Despite reports to the contrary, property management agency Scandia Housing is reassuring clients that it is not on the brink of bankruptcy.
Fears of the company’s demise have been stoked by a statement on its website that the company was reorganising and that it had “stopped payments”.
Scandia Housing have also released a press statement, stating that no employees had been fired after reports that an anonymous source within the company told Newspaq that 50 employees had been laid off as a result of the company’s financial situation.
Attempts by The Copenhagen Post to reach its managing director, Peter Høyer, have been unsuccessful, but speaking with the Newspaq news bureau he said the company, which is one of the largest property management agencies in Denmark, was still operating.
“As far as I’m aware we’re not on the verge of closing,” Høyer said. “And if anyone should know, I would.”
Høyer added that he expected the company would pay all its clients the money they were due.
Many of the company’s 9,700 clients remained unconvinced. Renters report being unable to come into contact with the company’s office, while homeowners letting their properties through the agency said they had not been paid for months.
“We’ve not received any money since November,” Tony Williamson, who owns a suburban Copenhagen home being rented out through the company, told The Copenhagen Post. “They’ve even had the nerve to charge the tenant this month’s rent too, but we haven’t been paid.”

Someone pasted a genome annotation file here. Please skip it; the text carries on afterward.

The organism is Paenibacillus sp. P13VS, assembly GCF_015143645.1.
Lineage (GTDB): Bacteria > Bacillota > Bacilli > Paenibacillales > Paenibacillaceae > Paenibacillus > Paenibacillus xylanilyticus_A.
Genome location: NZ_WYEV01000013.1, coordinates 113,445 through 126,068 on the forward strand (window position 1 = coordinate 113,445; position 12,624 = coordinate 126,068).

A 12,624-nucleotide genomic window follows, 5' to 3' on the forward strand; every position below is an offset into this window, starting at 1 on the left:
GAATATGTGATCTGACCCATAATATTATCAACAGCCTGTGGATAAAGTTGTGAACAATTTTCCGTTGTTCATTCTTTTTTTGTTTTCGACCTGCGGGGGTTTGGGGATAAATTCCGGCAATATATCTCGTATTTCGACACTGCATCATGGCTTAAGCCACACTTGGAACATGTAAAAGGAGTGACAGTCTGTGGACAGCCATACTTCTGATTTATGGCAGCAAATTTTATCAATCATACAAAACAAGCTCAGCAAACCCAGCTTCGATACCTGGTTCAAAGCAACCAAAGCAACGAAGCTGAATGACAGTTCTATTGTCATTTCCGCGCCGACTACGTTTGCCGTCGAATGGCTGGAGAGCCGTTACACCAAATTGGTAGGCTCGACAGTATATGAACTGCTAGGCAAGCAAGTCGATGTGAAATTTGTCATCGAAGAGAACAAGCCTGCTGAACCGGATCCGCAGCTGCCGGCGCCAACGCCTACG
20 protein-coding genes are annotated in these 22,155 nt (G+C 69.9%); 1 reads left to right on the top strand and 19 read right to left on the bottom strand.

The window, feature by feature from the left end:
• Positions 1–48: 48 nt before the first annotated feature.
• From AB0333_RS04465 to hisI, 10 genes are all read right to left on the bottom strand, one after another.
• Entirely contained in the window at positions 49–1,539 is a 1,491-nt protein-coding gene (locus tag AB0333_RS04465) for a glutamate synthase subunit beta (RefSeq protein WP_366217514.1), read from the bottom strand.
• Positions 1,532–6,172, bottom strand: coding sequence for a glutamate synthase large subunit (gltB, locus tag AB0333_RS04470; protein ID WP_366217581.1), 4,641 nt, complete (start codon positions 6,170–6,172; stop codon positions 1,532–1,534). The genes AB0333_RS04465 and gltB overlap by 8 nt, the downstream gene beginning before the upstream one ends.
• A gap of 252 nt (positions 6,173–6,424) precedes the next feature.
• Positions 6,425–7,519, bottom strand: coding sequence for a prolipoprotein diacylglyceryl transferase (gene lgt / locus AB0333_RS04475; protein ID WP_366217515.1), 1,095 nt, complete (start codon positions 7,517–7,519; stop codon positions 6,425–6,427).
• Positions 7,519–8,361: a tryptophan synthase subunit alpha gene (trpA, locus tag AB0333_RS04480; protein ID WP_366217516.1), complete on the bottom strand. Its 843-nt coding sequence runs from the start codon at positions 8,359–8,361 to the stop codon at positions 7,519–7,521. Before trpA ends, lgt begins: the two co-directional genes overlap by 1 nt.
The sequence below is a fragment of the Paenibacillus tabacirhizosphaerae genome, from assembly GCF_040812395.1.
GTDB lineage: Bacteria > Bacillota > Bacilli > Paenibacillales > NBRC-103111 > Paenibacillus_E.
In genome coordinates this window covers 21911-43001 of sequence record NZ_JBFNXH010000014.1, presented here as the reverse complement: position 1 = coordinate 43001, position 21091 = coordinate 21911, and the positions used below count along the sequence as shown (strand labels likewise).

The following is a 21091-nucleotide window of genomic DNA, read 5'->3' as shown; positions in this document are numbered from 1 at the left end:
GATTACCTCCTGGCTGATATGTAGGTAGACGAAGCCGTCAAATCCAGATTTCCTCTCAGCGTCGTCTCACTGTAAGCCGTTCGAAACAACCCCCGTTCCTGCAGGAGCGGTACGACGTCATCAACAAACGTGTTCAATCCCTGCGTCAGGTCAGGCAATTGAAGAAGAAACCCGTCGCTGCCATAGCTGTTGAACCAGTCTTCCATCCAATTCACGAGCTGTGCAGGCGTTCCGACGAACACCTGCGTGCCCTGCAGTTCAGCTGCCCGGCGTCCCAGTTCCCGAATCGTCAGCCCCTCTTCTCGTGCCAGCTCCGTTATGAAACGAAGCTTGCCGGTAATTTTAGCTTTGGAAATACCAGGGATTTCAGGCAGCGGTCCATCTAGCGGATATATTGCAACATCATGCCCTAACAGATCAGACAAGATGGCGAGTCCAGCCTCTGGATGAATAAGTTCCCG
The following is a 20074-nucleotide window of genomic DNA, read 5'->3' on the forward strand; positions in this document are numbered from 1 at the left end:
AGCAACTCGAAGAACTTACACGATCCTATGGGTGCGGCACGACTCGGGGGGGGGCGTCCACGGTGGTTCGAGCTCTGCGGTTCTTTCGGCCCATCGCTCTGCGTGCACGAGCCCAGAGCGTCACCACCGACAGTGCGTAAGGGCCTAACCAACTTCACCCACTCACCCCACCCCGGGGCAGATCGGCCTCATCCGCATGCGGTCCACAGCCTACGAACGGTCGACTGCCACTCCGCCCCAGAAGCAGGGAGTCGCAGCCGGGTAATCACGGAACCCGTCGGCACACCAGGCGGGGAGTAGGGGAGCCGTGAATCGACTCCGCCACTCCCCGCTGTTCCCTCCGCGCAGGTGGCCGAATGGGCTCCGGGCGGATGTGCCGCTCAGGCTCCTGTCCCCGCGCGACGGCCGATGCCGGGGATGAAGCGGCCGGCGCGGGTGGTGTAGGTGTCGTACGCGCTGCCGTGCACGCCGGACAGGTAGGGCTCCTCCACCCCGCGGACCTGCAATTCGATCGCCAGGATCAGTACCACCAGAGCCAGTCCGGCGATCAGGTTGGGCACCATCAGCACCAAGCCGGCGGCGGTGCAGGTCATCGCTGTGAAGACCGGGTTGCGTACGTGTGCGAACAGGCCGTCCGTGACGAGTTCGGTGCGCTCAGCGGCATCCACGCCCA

According to the terms of Scandia’s agreements with property owners, tenants pay rent to Scanida Housing, which withholds 15 percent as its fee and then transfers the remaining amount to the owner.
“They have power of attorney over our rent finances,” Williamson explained. “There is nothing we can do.”
In the event of a bankruptcy, Jan Schøtt-Petersen, a lawyer and spokesperson for Danske Boligadvokater, an association of lawyers specialising in property law, said renters were “very protected”.
In such cases, rental contracts would remain valid and renters’ deposits would still be returned to them. The expense of paying them, however, would fall to the owners themselves, instead of Scandia Housing.
For Williamson that would mean an unexpected 80,000 kroner payment.
“It’s completely ridiculous,” Williamson said. “There’s a huge amount of financial trust that goes into these sorts of agreements. And the fact that we have received no explanation, no reassurance and no apology is just scandalous.”